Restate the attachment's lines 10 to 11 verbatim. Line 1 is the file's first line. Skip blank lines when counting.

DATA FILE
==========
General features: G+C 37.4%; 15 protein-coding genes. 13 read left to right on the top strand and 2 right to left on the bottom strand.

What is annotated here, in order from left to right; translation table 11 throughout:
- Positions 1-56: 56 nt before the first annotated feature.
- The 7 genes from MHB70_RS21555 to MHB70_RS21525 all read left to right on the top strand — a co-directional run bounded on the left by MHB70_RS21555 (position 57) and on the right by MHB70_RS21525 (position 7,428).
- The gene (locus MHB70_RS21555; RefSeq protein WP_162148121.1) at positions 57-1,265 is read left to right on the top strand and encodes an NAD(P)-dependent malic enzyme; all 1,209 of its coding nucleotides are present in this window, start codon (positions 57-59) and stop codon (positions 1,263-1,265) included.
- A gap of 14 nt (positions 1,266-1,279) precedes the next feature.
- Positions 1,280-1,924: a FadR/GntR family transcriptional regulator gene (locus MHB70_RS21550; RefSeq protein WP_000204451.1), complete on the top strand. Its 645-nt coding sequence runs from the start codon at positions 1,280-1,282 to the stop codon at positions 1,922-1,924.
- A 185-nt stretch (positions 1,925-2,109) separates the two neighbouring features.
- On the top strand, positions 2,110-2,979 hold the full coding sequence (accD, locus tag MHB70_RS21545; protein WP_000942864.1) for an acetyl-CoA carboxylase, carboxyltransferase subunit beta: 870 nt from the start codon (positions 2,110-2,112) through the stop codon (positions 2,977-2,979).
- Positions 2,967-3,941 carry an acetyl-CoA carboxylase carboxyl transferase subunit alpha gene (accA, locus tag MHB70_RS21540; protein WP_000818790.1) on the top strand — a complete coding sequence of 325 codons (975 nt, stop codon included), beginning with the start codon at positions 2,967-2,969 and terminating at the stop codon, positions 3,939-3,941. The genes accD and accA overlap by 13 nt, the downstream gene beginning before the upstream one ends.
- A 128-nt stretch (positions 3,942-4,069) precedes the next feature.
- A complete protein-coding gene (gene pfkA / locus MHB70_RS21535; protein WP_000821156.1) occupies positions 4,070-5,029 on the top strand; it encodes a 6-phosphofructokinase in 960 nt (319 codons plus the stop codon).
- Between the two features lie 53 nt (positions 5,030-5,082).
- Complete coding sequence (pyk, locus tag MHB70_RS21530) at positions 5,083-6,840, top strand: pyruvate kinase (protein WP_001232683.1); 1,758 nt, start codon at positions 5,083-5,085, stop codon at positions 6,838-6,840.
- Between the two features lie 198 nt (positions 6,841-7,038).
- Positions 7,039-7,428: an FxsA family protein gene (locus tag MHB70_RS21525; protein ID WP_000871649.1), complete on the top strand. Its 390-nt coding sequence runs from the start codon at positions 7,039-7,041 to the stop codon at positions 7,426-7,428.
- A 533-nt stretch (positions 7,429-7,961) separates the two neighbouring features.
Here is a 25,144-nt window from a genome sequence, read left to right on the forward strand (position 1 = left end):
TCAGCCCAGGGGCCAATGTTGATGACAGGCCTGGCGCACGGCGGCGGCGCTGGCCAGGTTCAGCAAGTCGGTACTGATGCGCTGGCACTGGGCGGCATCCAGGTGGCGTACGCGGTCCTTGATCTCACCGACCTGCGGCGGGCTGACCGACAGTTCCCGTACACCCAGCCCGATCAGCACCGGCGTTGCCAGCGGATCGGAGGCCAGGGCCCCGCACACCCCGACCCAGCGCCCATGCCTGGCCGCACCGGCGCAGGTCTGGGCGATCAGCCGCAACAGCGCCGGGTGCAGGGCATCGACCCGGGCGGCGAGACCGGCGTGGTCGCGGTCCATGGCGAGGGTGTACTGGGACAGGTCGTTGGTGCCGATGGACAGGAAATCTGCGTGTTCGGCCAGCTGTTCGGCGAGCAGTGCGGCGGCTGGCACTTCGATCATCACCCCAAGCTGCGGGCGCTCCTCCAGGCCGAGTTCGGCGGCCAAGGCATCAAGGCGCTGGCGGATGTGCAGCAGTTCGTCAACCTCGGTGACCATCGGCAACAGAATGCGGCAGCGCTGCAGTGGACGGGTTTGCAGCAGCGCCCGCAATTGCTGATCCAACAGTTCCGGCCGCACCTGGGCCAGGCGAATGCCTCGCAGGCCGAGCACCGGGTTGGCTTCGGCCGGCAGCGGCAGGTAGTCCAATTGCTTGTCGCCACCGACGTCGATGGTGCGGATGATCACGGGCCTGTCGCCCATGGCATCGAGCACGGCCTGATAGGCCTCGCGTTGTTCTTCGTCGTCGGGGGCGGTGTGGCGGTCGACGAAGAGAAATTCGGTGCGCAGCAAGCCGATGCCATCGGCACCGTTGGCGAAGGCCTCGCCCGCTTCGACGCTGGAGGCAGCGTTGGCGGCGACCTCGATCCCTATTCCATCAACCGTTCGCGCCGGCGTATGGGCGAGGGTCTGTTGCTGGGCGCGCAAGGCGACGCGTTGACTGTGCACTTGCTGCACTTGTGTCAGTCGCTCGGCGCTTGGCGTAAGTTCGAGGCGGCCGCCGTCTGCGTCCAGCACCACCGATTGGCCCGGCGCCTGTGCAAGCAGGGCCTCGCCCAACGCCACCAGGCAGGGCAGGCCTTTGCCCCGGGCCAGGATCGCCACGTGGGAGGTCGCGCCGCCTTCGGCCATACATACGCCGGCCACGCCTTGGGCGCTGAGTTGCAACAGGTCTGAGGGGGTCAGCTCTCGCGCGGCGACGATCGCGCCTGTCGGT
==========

- Positions 2,967-3,941 carry an acetyl-CoA carboxylase carboxyl transferase subunit alpha gene (accA, locus tag MHB70_RS21540; protein WP_000818790.1) on the top strand — a complete coding sequence of 325 codons (975 nt, stop codon included), beginning with the start codon at positions 2,967-2,969 and terminating at the stop codon, positions 3,939-3,941. The genes accD and accA overlap by 13 nt, the downstream gene beginning before the upstream one ends.
- A 128-nt stretch (positions 3,942-4,069) precedes the next feature.